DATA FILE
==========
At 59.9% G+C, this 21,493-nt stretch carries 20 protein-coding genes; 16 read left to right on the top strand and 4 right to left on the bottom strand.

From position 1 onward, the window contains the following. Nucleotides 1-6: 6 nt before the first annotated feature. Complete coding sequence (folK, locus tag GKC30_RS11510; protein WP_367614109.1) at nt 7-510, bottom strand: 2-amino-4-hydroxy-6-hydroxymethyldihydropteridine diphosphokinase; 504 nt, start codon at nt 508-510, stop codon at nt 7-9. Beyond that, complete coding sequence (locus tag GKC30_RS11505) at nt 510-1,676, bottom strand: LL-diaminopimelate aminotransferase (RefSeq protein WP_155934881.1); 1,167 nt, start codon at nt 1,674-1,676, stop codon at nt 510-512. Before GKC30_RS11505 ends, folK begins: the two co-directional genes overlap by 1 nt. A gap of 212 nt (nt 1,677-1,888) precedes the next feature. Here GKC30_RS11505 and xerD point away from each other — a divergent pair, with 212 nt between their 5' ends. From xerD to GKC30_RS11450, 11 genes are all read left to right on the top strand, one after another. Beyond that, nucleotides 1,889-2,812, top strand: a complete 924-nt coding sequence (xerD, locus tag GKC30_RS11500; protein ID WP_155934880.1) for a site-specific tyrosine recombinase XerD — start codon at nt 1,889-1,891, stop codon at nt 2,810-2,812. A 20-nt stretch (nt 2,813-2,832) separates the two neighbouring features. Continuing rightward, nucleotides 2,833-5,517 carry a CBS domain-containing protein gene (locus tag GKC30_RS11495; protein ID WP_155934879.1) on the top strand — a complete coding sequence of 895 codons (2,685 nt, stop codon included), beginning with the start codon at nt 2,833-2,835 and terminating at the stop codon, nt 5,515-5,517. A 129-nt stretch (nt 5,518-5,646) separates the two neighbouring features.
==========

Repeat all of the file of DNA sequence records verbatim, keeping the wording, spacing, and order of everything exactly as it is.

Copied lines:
At 59.9% G+C, this 21,493-nt stretch carries 20 protein-coding genes; 16 read left to right on the top strand and 4 right to left on the bottom strand.

From position 1 onward, the window contains the following. Nucleotides 1-6: 6 nt before the first annotated feature. Complete coding sequence (folK, locus tag GKC30_RS11510; protein WP_367614109.1) at nt 7-510, bottom strand: 2-amino-4-hydroxy-6-hydroxymethyldihydropteridine diphosphokinase; 504 nt, start codon at nt 508-510, stop codon at nt 7-9. Beyond that, complete coding sequence (locus tag GKC30_RS11505) at nt 510-1,676, bottom strand: LL-diaminopimelate aminotransferase (RefSeq protein WP_155934881.1); 1,167 nt, start codon at nt 1,674-1,676, stop codon at nt 510-512. Before GKC30_RS11505 ends, folK begins: the two co-directional genes overlap by 1 nt. A gap of 212 nt (nt 1,677-1,888) precedes the next feature. Here GKC30_RS11505 and xerD point away from each other — a divergent pair, with 212 nt between their 5' ends. From xerD to GKC30_RS11450, 11 genes are all read left to right on the top strand, one after another. Beyond that, nucleotides 1,889-2,812, top strand: a complete 924-nt coding sequence (xerD, locus tag GKC30_RS11500; protein ID WP_155934880.1) for a site-specific tyrosine recombinase XerD — start codon at nt 1,889-1,891, stop codon at nt 2,810-2,812. A 20-nt stretch (nt 2,813-2,832) separates the two neighbouring features. Continuing rightward, nucleotides 2,833-5,517 carry a CBS domain-containing protein gene (locus tag GKC30_RS11495; protein ID WP_155934879.1) on the top strand — a complete coding sequence of 895 codons (2,685 nt, stop codon included), beginning with the start codon at nt 2,833-2,835 and terminating at the stop codon, nt 5,515-5,517. A 129-nt stretch (nt 5,518-5,646) separates the two neighbouring features.